• 37°

Bill in legislature is actually not about religious liberties

In my opinion, The Mississippi House and Senate have officially declared: “Mississippi is Closed for Business!” 

In move reminiscent of Gov. Barnett’s defiance of desegregation rulings in the name of religion, the majority in the Senate and House both voted to pass HB1523, which supporters conveniently chose to claim, was only about religion. 

But, even by its title, nothing could be further from the truth. This bill expressly allows all Mississippi businesses, clubs, schools, churches and elected officials to legally discriminate and deny access or any services to any person who is gay, lesbian, bisexual or transgender, unmarried and having sex, black, mixed marriage, mixed race, immigrant, or a different religion, etc.

There are some restrictions before discrimination is allowed: You must base your discrimination on either religious belief or a “moral conviction.” Discrimination is discrimination. It is wrong. Period.

This legislation does absolutely nothing to help Mississippians or improve our struggling public education, roads and bridges or health care. Priorities anyone? Is this really the best the leadership can draft while our schools and infrastructure are in such desperate need?

Please note that I disagree with, but respect, each individual’s right to be a bigot or discriminate with regard to whom they associate with. However, “moral convictions” are not the same as “religious beliefs.”

The bill title is intentionally deceptive. The bill expressly authorizes discrimination against Mississippi citizens as long as they have “moral convictions” about discriminating against a person or group. It also expressly allows the discrimination by individuals, businesses, churches and elected officials. I am pretty sure that everyone who discriminated before really believed that they were morally justified in their actions.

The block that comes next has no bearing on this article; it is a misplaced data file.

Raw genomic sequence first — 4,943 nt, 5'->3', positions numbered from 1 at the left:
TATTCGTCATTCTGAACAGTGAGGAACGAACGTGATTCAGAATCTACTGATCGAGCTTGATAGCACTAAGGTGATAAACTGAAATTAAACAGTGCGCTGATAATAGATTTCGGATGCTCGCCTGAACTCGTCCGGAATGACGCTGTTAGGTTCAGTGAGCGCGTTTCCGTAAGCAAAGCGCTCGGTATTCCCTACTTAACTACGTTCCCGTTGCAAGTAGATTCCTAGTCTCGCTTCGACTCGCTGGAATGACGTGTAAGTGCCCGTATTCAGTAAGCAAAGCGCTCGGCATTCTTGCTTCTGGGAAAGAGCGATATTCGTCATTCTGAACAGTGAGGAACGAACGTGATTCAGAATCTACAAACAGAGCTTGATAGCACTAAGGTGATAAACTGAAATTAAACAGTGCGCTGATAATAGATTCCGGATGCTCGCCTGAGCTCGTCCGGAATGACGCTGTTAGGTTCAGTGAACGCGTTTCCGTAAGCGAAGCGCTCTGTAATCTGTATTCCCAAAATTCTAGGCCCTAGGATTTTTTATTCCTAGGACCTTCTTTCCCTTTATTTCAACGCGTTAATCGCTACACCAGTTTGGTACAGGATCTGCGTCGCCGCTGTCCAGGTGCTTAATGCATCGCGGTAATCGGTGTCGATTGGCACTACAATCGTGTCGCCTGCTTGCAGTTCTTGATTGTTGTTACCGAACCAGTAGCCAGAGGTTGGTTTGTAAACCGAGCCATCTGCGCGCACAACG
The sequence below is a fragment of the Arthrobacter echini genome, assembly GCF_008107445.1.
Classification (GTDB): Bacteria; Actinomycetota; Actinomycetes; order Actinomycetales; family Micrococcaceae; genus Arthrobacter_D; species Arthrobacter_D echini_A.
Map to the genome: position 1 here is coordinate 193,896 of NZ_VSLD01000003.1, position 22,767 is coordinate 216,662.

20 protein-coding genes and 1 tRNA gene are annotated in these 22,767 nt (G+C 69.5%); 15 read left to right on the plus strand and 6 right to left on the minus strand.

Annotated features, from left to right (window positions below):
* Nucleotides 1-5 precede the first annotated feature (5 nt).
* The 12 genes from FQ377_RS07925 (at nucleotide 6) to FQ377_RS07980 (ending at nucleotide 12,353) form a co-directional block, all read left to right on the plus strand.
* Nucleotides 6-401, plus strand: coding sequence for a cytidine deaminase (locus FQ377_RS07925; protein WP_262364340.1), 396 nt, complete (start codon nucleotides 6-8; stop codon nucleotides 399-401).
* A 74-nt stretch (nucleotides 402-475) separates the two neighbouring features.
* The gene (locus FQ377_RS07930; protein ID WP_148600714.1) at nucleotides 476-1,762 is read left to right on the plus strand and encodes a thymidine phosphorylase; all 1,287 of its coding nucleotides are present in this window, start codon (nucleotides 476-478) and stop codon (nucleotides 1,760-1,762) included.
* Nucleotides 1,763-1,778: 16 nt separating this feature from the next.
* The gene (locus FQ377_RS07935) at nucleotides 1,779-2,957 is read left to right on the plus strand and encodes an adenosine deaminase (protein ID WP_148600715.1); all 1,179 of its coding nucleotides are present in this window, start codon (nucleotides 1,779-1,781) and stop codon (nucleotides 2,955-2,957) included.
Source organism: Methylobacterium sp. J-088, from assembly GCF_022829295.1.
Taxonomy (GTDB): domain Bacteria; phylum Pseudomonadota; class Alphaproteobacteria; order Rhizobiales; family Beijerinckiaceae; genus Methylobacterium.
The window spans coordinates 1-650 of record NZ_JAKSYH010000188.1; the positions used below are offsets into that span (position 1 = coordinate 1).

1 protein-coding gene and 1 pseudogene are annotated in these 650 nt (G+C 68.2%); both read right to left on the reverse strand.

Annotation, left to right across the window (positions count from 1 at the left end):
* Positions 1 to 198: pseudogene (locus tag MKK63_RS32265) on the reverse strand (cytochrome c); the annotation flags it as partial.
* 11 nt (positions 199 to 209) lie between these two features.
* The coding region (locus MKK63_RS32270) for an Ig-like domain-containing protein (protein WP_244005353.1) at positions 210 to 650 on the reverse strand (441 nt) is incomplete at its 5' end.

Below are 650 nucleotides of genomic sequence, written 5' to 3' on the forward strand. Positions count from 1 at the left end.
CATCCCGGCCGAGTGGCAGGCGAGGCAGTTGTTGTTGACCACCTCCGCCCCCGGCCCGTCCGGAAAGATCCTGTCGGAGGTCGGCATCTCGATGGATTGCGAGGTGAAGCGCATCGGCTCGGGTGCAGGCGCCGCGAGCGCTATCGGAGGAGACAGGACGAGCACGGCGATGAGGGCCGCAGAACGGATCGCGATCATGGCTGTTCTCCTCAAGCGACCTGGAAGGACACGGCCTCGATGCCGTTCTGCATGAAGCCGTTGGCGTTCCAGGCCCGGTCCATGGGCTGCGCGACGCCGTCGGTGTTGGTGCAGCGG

Disagree with the premise if you like, but please do not claim this bill is just about religious liberties. Please read the bill yourself, and, form your own opinion. Insert your name as the target of the bill and think how you would feel.

Lastly, remember, the state is literally wasting the time and effort this “easy” legislative session to formally declare that sexual relations are limited solely to a man and woman who are actually married. (I hope they don’t start enforcement on campuses or at the capitol).

With this bill, we simply continue to advance backwards. We must do better than legalizing hate while we are in 50th place!

Jay Hughes

Oxford